The bears duly arrived in Ireland at the beginning of last October: driven there by people from Natturhelpcentrum. You may unwittingly have seen a truck crossing Ireland last autumn, with three bears in it. The bears were briefly tranquilised to get them safely into their crates, and then released into their enclosure on arrival.
I ask McLaughlin if he is familiar with Joe Exotic and the extraordinary Netflix series and lockdown hit, Tiger King. Well, do McLaughlin’s bears do things in the Donegal woods?
“I knew about Joe Exotic for years,” he says. Then casually adds that one of his staff members previously worked for Carole Baskin at Big Cat Rescue. I am utterly agog. (Baskin is a key character in the documentary series, which follows the truly surreal events in the lives of esoteric Americans who variously keep, breed, and rescue big cats in private ownership.)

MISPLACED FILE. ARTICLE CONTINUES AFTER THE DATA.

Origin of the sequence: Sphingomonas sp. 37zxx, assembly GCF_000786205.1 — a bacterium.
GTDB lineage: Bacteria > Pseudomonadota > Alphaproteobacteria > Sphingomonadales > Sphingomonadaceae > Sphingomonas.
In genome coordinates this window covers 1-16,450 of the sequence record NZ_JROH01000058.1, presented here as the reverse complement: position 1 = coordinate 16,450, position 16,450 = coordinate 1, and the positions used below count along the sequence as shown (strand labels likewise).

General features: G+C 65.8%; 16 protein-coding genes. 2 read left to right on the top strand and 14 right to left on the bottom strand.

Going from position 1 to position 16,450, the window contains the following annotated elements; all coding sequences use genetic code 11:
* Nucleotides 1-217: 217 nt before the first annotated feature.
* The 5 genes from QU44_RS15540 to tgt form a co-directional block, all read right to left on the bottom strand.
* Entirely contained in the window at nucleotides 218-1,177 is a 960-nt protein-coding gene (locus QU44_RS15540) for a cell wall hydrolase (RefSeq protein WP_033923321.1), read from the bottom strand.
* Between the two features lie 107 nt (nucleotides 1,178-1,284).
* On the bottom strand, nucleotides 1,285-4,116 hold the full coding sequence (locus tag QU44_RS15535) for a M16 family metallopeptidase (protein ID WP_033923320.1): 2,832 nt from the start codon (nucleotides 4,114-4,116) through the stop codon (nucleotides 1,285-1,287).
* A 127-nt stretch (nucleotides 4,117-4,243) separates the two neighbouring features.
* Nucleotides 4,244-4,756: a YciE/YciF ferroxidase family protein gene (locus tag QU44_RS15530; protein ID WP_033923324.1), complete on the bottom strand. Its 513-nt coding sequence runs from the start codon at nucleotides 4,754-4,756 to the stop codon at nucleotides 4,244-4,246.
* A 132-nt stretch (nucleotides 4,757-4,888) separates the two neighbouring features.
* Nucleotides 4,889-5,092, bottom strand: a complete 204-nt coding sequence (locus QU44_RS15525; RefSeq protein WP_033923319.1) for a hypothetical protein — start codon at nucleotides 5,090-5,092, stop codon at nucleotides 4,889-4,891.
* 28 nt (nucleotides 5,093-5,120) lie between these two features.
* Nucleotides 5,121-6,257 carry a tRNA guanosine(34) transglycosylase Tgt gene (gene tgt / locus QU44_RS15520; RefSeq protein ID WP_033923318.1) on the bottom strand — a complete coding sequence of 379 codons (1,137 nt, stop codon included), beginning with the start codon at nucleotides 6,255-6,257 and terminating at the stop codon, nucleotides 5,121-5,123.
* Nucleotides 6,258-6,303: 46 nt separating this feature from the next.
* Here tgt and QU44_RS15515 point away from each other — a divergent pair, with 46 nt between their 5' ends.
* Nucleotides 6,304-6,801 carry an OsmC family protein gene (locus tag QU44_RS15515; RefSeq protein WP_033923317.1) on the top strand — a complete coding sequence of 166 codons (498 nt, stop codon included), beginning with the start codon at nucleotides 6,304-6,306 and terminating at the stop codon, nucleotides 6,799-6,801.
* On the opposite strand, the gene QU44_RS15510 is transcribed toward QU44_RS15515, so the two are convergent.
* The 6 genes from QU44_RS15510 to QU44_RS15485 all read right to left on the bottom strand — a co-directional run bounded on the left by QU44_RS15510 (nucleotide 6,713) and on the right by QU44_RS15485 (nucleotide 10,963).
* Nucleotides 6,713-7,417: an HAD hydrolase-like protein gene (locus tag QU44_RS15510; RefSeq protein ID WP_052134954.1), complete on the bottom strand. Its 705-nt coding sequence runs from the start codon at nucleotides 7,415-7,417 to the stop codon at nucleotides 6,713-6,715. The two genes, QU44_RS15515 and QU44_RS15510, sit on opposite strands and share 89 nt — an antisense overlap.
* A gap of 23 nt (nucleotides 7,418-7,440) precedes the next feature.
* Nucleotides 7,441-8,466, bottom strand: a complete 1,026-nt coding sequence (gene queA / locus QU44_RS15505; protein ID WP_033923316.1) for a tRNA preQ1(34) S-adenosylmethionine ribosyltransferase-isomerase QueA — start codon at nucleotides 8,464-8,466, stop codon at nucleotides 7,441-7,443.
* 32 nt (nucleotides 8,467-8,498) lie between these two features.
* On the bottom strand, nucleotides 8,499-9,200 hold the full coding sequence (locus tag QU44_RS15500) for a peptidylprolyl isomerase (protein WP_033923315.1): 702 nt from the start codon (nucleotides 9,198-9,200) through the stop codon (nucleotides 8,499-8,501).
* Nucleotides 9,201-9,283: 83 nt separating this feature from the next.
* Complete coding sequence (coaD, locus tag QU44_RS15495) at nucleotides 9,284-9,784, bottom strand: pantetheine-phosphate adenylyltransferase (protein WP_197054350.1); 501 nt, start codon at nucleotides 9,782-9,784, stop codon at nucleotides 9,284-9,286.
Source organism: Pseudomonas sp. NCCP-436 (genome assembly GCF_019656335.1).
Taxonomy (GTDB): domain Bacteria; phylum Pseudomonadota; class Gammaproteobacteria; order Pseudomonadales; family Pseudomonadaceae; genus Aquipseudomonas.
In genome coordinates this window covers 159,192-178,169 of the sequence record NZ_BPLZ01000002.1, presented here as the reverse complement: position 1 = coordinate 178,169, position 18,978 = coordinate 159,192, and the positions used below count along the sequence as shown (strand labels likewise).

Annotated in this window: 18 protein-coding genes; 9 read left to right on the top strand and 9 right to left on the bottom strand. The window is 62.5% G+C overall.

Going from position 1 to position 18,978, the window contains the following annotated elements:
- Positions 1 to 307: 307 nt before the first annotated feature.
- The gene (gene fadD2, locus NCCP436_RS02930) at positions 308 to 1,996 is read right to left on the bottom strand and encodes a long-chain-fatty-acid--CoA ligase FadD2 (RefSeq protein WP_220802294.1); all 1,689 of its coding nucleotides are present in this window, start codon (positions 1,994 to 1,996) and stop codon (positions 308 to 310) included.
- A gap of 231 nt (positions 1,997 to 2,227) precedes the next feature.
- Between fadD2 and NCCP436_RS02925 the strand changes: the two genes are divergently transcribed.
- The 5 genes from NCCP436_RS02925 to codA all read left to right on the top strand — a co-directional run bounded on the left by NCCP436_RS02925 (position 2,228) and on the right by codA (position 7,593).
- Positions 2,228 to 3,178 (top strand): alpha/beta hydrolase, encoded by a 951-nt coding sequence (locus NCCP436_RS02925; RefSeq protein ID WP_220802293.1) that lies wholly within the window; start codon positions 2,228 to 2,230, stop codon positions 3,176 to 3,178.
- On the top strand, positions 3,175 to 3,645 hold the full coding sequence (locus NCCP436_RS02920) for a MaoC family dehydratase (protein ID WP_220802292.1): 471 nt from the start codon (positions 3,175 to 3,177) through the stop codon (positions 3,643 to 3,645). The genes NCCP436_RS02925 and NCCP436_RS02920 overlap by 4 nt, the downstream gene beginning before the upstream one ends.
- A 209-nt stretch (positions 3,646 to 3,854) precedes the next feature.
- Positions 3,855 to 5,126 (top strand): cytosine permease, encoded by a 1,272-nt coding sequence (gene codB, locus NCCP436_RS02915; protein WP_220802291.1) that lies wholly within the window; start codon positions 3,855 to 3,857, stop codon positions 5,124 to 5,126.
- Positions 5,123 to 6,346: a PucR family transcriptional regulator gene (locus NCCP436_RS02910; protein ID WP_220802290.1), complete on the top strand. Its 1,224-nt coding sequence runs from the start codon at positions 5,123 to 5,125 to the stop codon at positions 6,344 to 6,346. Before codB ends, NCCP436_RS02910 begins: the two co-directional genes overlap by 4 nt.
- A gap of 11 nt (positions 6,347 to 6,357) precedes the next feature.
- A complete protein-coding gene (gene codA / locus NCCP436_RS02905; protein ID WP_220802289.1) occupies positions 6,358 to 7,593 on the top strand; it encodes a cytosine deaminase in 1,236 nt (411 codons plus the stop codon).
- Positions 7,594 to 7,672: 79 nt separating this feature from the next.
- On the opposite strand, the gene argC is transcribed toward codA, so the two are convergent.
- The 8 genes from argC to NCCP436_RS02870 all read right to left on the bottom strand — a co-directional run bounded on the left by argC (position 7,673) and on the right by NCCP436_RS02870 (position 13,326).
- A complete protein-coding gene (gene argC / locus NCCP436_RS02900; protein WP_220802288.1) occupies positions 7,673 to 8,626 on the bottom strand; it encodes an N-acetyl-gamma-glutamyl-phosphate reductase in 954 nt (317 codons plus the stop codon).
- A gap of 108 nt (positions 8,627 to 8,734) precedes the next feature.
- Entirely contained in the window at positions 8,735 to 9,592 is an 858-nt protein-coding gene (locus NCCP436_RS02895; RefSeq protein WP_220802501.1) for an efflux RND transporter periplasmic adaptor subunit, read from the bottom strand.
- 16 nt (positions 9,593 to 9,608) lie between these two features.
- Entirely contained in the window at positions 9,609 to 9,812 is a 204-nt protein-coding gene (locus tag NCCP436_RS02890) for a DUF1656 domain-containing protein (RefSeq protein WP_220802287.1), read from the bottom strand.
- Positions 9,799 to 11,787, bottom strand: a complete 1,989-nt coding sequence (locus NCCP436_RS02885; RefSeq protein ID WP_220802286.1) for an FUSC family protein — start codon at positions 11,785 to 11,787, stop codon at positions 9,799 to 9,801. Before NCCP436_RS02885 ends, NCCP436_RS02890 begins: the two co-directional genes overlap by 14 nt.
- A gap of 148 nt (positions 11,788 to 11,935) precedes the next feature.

“There are lots of people like them in the US. People keeping tigers in their back gardens.” You might think that this could never happen in Ireland, but think again.
“There is no Dangerous Wild Animal Licence in Ireland, but there is in Britain,” he explains. “So you don’t need a licence for say, a tiger. In the 1980s, there were a load of guys in Omagh with tigers.”
What about today? There follows some off-the-record conversations about the affections certain elements of Irish criminality have had in the past for extremely large snakes. And somewhere in Ireland, there are currently two tigers on someone’s private land. Big cats are hard to hide when you live in a country where everyone knows everyone.